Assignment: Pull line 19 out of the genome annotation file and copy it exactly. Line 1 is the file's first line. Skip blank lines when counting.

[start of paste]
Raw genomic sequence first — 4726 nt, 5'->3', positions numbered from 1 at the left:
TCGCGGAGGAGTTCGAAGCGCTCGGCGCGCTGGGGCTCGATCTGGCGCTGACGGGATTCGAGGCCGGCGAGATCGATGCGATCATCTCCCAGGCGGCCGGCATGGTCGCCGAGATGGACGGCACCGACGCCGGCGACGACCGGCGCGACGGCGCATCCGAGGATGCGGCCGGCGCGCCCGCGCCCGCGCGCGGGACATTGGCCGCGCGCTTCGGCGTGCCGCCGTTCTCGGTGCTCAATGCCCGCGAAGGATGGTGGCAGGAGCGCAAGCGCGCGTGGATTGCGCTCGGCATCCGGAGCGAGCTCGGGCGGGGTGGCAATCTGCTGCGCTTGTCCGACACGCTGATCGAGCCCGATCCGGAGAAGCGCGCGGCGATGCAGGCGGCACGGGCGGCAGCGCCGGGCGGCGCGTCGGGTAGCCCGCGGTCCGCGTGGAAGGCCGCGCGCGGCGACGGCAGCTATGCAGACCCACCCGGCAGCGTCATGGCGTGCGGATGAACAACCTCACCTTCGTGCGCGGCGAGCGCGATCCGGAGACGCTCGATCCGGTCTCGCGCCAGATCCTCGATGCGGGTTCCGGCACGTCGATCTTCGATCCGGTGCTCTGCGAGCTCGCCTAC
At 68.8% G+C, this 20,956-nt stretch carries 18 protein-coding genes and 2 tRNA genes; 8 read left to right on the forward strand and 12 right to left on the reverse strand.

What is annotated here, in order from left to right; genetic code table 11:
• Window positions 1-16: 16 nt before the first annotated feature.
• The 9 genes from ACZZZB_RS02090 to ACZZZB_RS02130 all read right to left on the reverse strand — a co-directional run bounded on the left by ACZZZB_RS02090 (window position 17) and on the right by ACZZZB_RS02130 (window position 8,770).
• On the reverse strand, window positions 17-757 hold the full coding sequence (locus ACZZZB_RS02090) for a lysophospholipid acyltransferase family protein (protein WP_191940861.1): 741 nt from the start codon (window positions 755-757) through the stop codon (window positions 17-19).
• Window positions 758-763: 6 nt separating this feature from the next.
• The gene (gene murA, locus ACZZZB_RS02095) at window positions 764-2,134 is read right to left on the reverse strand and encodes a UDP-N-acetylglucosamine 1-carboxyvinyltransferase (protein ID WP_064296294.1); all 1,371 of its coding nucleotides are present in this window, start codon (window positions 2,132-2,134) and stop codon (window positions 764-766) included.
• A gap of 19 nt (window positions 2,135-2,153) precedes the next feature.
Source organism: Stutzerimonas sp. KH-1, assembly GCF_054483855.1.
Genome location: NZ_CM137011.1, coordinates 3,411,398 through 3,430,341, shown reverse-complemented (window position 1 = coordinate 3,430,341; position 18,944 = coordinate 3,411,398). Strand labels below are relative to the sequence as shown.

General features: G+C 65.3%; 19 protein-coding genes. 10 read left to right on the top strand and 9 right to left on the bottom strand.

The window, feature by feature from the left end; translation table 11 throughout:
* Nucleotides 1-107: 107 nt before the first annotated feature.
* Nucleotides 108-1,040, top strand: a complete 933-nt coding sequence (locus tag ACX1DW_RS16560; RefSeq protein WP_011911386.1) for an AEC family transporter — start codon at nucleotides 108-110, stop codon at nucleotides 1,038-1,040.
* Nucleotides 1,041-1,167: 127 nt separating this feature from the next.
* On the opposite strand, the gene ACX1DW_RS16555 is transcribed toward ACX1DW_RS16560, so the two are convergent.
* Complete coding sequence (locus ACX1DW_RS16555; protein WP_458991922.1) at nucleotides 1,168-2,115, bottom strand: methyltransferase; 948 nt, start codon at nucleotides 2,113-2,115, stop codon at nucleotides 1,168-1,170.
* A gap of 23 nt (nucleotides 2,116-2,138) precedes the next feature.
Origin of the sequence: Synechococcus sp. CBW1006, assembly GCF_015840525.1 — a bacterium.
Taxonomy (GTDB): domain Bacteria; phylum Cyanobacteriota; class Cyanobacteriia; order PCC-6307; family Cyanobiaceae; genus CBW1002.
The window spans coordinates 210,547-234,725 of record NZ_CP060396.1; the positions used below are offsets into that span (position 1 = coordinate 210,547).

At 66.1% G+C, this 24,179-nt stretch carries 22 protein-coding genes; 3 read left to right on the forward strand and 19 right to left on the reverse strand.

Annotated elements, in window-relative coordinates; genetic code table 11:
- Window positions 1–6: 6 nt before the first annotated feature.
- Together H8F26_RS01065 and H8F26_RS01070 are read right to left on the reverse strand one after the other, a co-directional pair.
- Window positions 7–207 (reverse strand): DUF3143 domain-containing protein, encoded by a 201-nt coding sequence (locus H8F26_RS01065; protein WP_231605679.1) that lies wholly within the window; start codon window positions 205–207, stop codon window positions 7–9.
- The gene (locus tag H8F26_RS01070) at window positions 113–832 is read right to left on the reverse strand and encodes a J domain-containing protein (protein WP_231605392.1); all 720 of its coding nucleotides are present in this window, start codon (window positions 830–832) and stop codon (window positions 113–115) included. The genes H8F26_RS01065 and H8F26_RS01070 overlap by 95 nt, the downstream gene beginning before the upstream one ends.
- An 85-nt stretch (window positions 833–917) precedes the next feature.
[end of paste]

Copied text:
* Complete coding sequence (locus ACX1DW_RS16555; protein WP_458991922.1) at nucleotides 1,168-2,115, bottom strand: methyltransferase; 948 nt, start codon at nucleotides 2,113-2,115, stop codon at nucleotides 1,168-1,170.